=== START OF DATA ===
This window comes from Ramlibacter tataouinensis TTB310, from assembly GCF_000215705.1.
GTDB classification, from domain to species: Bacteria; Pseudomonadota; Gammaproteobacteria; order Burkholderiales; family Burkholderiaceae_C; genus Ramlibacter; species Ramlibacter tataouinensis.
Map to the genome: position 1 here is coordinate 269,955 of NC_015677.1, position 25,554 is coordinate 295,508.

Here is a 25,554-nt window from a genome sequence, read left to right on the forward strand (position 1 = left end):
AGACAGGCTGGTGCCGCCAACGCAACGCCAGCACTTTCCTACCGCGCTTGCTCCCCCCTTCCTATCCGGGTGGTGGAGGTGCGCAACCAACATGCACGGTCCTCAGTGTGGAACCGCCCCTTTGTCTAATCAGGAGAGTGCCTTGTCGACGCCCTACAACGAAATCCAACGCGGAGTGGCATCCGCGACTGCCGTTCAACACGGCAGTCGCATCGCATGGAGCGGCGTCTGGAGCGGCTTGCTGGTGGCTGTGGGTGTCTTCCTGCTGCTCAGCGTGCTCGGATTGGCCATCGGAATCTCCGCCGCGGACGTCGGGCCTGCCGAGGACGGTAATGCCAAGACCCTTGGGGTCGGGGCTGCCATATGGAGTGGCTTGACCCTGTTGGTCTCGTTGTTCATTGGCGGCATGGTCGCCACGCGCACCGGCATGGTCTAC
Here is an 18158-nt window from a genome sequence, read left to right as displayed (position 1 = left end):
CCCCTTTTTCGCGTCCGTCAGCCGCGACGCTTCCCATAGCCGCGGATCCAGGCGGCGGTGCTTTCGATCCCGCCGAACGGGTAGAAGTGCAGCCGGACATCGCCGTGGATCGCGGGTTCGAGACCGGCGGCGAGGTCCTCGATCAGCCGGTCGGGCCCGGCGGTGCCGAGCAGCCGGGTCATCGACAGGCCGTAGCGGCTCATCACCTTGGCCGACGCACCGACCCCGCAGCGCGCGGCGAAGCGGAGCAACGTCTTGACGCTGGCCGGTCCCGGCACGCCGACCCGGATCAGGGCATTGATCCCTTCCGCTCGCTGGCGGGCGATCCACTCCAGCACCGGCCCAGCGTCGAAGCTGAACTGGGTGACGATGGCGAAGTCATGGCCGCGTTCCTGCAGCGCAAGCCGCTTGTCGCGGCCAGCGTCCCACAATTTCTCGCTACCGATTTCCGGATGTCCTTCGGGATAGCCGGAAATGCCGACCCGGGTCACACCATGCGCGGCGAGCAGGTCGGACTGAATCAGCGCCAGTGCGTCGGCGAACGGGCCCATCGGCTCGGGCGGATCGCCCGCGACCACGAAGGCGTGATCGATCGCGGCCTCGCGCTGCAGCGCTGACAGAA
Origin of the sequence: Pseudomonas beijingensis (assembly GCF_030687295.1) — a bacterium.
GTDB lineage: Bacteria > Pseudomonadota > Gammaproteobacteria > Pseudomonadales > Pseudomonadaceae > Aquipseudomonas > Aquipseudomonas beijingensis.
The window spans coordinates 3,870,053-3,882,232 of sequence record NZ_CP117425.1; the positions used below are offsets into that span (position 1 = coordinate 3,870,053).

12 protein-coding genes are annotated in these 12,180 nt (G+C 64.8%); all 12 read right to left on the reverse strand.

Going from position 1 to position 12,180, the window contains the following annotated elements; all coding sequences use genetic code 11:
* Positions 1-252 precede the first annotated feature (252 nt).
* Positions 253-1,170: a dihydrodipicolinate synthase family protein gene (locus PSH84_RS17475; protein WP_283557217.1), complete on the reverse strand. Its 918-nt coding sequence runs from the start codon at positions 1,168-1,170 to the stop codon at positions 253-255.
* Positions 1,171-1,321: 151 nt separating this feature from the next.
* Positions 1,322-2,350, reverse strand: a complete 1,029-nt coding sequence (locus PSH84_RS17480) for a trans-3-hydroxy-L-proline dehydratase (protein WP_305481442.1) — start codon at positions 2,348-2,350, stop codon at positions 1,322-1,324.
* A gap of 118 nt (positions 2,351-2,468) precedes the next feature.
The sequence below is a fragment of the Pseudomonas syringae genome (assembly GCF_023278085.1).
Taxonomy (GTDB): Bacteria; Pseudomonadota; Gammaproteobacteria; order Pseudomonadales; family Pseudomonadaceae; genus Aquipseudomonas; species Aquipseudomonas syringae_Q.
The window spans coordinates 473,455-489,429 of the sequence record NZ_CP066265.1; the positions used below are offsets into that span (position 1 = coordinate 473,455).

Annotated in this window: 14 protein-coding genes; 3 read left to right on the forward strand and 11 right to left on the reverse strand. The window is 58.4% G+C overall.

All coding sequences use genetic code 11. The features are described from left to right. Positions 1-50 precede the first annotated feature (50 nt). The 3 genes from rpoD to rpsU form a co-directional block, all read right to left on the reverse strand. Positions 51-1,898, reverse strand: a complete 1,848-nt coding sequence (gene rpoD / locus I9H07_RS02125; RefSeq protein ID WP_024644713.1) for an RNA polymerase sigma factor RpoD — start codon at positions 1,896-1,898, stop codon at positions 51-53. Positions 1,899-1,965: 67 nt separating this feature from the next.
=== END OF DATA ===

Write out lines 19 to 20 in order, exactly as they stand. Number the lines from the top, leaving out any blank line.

Taxonomy (GTDB): Bacteria; Pseudomonadota; Gammaproteobacteria; order Pseudomonadales; family Pseudomonadaceae; genus Aquipseudomonas; species Aquipseudomonas syringae_Q.
The window spans coordinates 473,455-489,429 of the sequence record NZ_CP066265.1; the positions used below are offsets into that span (position 1 = coordinate 473,455).